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|Other Titles:||Action Research for the Green Consumption in an Elementary School|
Office of Research and Development
The purpose of this study was to understand elementary school students' current concepts and practices regarding "green consumption." Through action research, this study set out to explore the changes in students' cognition, attitudes and behavior caused by their green-consumption action learning. In this study, the fifth graders of Jam-Ming elementary school were divided into two homogeneous groups-the experimental group and the control group. The experimental group was taught green-consumption action curriculum, and the control group was taught a green-consumption education in the traditional way. The research methods included observation, questionnaires, learning portfolios assessment, instructional diaries, interviews and content analysis. The results of the study were as fellows: In terms of cognition, the understanding of green consumption by fifth graders in elementary school did not extend beyond their buying of environmental protection goods. In terms of behavior, they performed such actions as recycling, reusing their chopsticks, bowls, and cups, bringing shopping bags when going shopping, saving water and electricity; they also engaged in other school-related environmental education activities. 1. The green consumption action research curriculum was judged to be highly suitable through observation, instructional diaries, interviews and questionnaires, and in accordance with the Competence Indicators or Benchmarks of the Grade 1-9 Curriculum proposed by the Ministry of Education. 2. The experimental group showed significantly greater improvement than the control group, not only in their understanding of green consumption but also in their attitude toward it and consequent behavior. 3. Students' social status or background had no significant effect on their ability to learn about green consumption. 4. The proper action-reseach mode is student-centered, and merges action learning with STS teaching and self-guiding instructional curriculum design. A collabora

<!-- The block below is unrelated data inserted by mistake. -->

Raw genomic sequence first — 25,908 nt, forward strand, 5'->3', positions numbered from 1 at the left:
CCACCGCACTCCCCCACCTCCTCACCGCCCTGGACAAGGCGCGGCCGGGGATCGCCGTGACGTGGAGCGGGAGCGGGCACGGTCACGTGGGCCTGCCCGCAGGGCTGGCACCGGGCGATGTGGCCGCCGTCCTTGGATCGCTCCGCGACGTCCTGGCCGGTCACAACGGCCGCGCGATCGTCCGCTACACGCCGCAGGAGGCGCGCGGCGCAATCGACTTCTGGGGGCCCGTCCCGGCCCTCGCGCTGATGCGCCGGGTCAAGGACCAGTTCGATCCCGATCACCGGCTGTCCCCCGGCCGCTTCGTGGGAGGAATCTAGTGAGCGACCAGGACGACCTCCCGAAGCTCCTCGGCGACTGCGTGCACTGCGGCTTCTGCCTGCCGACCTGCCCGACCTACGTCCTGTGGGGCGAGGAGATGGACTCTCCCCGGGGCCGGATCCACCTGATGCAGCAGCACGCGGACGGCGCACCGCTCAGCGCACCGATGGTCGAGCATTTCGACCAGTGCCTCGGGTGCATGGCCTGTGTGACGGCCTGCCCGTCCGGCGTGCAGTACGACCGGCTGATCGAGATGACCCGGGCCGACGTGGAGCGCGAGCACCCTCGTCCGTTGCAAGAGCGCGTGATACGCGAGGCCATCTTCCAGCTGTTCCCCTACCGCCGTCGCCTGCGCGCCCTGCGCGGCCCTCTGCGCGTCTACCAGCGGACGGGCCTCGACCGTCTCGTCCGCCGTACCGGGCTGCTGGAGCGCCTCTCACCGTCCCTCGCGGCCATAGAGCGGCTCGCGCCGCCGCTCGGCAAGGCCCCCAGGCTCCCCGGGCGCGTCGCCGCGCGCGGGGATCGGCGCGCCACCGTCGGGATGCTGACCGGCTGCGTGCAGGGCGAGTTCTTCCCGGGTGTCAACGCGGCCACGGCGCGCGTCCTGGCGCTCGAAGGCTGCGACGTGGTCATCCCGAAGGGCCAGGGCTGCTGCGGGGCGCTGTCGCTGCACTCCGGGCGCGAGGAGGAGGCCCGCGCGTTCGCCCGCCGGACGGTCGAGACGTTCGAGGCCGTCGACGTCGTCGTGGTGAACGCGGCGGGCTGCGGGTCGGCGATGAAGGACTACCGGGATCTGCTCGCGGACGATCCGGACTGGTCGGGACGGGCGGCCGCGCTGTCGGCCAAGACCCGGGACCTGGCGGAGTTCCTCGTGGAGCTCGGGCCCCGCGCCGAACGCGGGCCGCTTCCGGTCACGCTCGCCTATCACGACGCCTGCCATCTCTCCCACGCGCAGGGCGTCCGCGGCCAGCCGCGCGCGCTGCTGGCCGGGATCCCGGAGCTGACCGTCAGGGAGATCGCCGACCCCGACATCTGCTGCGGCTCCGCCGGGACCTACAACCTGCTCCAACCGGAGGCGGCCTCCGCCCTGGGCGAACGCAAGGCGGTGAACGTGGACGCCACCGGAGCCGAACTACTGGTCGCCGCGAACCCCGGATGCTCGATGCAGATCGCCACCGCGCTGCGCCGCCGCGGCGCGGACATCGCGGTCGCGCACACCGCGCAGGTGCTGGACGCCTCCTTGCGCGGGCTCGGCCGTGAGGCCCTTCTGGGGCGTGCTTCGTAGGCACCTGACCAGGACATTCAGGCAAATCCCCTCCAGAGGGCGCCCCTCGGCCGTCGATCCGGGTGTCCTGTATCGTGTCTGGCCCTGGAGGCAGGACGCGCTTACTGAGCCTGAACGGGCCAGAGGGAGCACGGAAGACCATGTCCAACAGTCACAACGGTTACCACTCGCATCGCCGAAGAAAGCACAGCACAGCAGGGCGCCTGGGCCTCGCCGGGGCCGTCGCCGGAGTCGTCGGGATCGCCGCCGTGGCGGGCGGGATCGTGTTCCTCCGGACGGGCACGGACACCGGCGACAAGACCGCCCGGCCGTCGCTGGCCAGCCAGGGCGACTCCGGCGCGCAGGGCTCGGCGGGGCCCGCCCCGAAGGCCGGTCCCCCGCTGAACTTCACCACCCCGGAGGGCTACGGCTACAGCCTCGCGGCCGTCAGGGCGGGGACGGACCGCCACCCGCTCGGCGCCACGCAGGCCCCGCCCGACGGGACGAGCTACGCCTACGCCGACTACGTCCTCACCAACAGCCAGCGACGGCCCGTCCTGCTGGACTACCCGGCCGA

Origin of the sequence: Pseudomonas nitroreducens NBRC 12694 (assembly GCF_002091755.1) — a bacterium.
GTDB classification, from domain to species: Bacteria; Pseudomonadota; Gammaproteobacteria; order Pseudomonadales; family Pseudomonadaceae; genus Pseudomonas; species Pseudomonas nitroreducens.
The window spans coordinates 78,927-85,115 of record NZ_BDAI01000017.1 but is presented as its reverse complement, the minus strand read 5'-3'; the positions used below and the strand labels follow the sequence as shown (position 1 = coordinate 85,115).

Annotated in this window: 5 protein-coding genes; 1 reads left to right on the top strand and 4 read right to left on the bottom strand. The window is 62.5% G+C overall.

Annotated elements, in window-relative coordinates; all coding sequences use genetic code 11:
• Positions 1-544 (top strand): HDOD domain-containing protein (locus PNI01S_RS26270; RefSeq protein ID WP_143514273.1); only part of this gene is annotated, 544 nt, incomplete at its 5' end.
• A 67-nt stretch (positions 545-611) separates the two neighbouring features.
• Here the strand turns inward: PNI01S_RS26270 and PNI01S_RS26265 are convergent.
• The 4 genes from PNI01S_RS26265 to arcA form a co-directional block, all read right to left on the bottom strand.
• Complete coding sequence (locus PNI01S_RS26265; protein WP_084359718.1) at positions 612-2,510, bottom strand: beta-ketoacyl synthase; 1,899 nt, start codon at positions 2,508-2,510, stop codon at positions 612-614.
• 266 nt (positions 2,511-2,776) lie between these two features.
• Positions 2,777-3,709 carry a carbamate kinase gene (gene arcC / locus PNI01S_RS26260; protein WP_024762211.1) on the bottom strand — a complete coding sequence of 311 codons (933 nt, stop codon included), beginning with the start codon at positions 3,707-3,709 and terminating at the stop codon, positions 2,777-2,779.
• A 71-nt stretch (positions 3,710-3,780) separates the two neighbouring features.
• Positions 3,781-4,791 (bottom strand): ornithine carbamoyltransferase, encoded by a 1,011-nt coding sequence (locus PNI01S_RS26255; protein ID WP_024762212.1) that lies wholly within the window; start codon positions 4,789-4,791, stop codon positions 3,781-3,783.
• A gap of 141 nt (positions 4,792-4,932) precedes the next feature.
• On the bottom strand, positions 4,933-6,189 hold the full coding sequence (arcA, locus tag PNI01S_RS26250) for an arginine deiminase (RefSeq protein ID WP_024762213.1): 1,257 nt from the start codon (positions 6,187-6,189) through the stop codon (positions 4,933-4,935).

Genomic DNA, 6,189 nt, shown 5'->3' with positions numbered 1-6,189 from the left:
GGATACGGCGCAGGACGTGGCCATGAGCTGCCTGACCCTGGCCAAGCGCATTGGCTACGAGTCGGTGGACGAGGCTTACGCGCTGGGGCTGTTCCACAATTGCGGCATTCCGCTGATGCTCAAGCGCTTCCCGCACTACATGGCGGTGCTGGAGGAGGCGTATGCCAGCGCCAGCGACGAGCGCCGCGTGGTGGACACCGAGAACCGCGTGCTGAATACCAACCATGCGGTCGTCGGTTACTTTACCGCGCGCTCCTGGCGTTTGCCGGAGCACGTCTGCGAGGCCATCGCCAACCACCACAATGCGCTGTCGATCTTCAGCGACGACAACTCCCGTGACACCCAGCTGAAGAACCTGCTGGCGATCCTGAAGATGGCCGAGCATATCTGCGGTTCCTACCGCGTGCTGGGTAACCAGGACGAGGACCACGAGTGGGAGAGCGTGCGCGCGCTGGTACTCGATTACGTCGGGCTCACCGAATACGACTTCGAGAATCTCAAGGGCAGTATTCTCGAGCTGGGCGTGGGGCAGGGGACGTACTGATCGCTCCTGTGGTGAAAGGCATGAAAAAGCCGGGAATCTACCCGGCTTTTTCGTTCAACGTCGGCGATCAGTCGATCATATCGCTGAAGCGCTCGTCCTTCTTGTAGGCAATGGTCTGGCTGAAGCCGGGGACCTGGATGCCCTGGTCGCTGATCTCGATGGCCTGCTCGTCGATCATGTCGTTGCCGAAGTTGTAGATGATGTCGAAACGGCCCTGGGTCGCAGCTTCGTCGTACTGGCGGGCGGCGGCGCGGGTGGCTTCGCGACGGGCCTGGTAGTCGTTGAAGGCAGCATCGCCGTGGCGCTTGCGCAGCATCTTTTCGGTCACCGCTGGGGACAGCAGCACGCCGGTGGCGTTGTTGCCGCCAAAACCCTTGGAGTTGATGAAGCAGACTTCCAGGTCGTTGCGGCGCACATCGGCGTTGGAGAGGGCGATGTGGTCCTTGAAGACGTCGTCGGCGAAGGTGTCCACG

|Appears in Collections:||師大學報|
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